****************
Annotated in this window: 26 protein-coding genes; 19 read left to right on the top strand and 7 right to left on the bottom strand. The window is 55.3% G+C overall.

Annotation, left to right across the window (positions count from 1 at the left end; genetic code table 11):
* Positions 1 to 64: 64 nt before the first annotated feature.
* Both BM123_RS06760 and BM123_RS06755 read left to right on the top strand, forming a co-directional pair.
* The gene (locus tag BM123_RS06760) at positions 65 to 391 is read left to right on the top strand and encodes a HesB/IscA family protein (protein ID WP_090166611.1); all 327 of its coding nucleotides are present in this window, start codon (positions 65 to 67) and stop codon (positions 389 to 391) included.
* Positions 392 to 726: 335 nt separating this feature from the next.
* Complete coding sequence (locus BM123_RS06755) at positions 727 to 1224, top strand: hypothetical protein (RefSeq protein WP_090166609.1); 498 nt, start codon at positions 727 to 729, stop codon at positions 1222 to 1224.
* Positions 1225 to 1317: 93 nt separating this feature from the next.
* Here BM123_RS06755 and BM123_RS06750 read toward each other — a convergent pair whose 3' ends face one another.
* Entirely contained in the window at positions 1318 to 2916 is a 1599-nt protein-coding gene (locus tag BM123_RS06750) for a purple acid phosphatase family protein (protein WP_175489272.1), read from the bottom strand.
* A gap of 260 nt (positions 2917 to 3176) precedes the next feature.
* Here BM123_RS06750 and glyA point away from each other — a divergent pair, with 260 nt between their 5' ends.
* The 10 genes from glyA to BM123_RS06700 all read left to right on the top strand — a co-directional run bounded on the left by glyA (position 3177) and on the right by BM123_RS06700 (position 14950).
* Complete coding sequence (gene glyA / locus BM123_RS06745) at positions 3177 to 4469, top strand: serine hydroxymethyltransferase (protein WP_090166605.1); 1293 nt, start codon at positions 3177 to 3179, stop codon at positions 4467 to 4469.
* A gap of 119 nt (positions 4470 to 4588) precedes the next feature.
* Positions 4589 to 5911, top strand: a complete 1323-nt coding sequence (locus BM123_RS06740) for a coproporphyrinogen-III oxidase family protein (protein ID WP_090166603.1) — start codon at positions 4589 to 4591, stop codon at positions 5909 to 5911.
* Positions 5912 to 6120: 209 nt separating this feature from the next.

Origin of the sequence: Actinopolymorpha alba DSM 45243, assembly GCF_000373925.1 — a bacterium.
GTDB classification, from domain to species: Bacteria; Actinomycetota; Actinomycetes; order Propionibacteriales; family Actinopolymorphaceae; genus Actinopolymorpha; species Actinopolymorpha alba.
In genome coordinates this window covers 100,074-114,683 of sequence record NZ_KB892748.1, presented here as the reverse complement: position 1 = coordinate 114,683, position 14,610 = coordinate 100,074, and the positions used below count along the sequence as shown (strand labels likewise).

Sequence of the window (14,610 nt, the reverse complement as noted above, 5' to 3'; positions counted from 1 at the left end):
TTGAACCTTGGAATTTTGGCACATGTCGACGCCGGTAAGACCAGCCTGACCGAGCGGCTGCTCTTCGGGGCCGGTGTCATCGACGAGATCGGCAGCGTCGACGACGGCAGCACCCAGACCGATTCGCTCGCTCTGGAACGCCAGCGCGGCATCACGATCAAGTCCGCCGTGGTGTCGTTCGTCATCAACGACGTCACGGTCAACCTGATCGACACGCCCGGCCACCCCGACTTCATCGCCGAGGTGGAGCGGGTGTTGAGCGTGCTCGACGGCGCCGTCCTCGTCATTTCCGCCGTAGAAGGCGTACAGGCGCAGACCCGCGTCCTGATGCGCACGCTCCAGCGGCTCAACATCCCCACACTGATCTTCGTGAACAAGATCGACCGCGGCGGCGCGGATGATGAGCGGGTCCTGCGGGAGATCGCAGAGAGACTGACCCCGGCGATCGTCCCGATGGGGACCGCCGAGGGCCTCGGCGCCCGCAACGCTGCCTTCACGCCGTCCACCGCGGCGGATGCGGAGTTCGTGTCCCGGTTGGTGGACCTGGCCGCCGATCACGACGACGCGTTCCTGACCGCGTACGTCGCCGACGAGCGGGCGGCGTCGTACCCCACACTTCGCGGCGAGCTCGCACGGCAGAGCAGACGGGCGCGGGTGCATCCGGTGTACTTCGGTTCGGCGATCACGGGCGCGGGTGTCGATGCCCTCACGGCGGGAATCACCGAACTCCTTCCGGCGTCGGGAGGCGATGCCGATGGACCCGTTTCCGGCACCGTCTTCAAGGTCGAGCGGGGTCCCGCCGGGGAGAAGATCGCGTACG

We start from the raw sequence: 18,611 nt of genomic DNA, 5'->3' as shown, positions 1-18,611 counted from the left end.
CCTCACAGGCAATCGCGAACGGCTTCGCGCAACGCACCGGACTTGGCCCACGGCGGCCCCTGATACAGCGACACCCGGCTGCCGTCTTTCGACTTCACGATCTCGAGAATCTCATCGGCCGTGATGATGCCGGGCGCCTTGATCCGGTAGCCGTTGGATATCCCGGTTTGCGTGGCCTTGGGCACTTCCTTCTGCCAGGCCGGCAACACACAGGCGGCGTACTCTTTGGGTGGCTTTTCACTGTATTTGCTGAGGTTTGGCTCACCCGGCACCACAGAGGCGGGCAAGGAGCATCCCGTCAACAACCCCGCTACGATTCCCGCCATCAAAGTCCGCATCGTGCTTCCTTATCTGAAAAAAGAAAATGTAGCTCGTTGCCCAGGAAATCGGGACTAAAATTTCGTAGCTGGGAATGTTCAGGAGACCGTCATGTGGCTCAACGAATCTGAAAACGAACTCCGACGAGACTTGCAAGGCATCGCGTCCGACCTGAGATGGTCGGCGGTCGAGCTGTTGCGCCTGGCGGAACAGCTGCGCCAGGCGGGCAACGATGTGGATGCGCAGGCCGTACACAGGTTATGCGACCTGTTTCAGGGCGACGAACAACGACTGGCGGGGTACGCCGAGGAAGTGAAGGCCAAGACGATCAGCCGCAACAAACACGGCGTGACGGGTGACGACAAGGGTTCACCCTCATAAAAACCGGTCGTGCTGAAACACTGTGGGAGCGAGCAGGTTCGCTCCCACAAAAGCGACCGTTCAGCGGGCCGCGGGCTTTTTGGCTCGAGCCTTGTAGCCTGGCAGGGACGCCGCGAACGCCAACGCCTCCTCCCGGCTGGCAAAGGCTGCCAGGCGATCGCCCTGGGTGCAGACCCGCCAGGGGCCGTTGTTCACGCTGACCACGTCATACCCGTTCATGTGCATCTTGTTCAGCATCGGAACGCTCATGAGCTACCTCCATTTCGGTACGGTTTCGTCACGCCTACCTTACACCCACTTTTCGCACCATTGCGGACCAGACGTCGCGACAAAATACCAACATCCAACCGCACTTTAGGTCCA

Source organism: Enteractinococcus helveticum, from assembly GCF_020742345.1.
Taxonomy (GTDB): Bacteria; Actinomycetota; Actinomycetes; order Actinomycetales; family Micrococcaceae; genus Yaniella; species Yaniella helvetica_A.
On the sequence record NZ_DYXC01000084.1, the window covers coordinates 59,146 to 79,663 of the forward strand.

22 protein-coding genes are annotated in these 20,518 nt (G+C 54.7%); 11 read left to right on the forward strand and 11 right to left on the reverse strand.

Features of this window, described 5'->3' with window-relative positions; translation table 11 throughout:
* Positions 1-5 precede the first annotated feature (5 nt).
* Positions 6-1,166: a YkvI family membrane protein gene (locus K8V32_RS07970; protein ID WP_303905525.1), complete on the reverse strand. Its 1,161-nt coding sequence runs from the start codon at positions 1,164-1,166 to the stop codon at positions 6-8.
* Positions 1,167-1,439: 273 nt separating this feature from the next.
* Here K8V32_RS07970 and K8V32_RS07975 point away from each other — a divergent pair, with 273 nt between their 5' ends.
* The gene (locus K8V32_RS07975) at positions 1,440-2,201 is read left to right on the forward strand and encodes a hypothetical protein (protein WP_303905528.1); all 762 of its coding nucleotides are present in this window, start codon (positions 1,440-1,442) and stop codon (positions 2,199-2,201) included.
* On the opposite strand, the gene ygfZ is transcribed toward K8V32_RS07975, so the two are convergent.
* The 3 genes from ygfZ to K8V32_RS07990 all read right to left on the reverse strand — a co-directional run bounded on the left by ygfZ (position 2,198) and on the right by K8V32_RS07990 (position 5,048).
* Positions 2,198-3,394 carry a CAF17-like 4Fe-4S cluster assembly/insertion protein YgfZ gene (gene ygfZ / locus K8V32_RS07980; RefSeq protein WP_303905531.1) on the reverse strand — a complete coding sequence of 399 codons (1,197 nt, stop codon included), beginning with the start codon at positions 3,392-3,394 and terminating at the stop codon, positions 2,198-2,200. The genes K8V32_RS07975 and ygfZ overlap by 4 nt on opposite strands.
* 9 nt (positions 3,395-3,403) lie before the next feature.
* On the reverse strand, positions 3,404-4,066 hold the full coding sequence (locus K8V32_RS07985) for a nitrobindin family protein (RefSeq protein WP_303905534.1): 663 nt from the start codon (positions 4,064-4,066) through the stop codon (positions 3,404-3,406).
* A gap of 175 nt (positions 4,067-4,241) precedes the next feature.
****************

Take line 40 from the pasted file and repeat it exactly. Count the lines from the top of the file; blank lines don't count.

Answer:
* A gap of 175 nt (positions 4,067-4,241) precedes the next feature.